Whilst a lot has been written about the destruction and lives lost during the German air raids in April and May 1941, the men and women who were honoured for bravery have received less attention. At least twenty people received awards for ‘brave action in Civil Defence’ with three George Medals (GM) and nine British Empire Medals (BEM) being issued.
John Shaw (46), an Electrical Foreman at the Belfast Electricity Department and a Divisional Superintendent in the St. John Ambulance Brigade, was made a Member of the Order of the British Empire for his devotion to duty at the Belfast Electric Power Station at Laganbank.
Three members of staff at the Ulster Hospital on Templemore Avenue were commended for their actions on the same night – they were Matron Eleanor Elizabeth Aicken (37), Radiographer Isobel Margaret Dickson (34), and Honorary Surgeon Robert John McConnell (57).
Three George Medals and two British Empire Medals were awarded to members of the Royal Ulster Constabulary. Constables Alexander McCusker (44) and William Brett (52) from the Leopold Street Barracks were awarded the former for rescue work Ottawa Street and Ohio Street.
On the same night, the York Street Flax Spinning Factory received a direct hit, with the debris and blast destroying 42 houses in Sussex Street and Vere Street. Constables Robert Moore (43) and Alfred King (36) from York Street Barracks were awarded the GM and the BEM respectively for rescue work, specifically at the home of the McSorley family at 74 Vere Street.
A unit of the Auxiliary Fire Service was travelling along Royal Avenue when their vehicle was damaged by an exploding bomb, one man being killed and another dying of his injuries. The remainder of the crew carried the pump to the designated location and commenced to fight the fires, remaining on duty well into the following day. Patrol Officer John Walsh (36), a tram driver, Leading Fireman Robert Clyde Rainey (40), a radio trader, and Fireman James Jameson Lee (28), a salesman, were commended for their devotion to duty.
The British Empire Medal was awarded to seven members of the Belfast Civil Defence Services.
During an air raid in May, Auxiliary Nurse Denise Forster (21) was on duty at the Ambulance Depot on the Holywood Road when it was demolished by a high explosive bomb. After extricating herself from the wreckage, Denise set about rescuing others from the rubble. She later volunteered to go with an ambulance into a district which was being heavily bombed. Nurse Forster continued to work in the greatest danger throughout the night and only ceased her activities some hours after the raid was over.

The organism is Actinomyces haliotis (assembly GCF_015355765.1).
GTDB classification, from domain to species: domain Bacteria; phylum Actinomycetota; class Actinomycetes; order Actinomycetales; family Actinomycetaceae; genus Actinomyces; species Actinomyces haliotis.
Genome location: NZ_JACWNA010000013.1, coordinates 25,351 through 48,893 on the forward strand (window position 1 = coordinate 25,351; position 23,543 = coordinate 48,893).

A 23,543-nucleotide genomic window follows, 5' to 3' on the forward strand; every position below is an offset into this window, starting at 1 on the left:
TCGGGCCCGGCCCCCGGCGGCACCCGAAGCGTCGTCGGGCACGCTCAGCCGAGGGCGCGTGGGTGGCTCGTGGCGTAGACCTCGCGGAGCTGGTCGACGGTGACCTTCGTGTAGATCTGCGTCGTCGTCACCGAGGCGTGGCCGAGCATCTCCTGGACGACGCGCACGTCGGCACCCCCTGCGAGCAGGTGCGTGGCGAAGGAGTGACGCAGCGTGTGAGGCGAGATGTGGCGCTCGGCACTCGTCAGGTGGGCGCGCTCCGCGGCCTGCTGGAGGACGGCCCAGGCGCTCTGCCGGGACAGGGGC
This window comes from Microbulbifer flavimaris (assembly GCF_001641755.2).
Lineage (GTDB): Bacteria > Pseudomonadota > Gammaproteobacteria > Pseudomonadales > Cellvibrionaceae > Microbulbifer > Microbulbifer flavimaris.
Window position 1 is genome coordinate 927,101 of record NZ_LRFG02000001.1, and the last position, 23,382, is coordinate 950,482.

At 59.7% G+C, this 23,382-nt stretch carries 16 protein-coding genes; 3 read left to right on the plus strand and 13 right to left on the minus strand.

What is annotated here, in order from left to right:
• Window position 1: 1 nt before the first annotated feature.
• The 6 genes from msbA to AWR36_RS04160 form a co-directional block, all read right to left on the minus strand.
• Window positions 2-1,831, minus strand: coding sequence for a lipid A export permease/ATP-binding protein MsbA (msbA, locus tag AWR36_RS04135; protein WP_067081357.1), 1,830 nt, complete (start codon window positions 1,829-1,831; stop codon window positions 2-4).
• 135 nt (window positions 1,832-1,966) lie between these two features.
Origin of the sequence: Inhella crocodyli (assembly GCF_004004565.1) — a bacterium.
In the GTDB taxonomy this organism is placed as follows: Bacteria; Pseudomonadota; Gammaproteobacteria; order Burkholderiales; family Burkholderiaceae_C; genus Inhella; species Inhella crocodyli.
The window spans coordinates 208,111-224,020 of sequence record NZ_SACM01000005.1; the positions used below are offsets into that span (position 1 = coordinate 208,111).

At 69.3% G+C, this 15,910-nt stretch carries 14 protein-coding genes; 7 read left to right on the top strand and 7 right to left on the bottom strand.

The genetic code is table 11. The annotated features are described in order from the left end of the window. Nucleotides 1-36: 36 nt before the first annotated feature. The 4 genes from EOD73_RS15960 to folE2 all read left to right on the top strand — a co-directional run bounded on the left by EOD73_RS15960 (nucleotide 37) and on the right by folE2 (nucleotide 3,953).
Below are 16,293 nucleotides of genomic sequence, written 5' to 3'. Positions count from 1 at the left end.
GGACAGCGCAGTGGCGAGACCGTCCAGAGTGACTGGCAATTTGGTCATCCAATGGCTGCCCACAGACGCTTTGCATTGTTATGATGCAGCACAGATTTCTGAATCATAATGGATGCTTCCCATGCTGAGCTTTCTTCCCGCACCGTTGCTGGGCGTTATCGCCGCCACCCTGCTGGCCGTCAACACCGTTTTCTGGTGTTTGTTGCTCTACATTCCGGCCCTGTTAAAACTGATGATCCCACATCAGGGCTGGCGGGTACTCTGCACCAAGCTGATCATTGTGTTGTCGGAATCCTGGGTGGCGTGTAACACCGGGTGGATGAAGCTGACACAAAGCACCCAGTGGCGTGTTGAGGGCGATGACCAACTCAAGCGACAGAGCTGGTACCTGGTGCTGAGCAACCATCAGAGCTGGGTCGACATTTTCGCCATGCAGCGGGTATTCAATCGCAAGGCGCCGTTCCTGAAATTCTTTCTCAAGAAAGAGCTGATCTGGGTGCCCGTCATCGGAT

Three teenage boys who were Messengers with the Civil Defence were recommended for the George Medal for devotion to duty in April 1941.
Messenger Alexander Cecil Hill (17), an office assistant from Convention Street, received the BEM. Although severely shaken by an explosion nearby, Alexander directed traffic at a main road whilst bombs were falling nearby. Later, whilst delivering an urgent message to the Report Centre, he was blown off his bicycle by explosions twice but each time he remounted and delivered the message.
When telephone communications were dislocated during the early stages of the air raid, Messenger George William Otway Woodward (18) of Glenburn Park carried messages of vital importance between stations. When his bicycle was put out of action, he continued to keep the lines of communication open by delivering messages on foot. He received a commendation.
BEMs were awarded to Bomb Identification Officer William John Ford (51) and Messenger William Ernest Bennett (15) of Wandsworth Gardens for rescue work at Cliftonville Road where bombs had destroyed a number of houses and fractured a gas main. Ford and Bennett burrowed six yards through rubble to bring an elderly man to safety and then they rescued two stranded women from a house that was in danger of collapse. Bombs were falling as they worked and both suffered from the effects of inhaling coal gas. William Bennet later joined the National Fire Service.
Messengers Bennett and Woodward were pupils and Belfast Royal Academy and William John Ford was the caretaker for the Model School on Cliftonville Road.
These people were from different backgrounds and their ages ranged from 15 to 52, but the common factor was their willingness to put the well-being of others before their own safety. They deserve wider recognition.
Nigel Henderson, History Hub Ulster Researcher.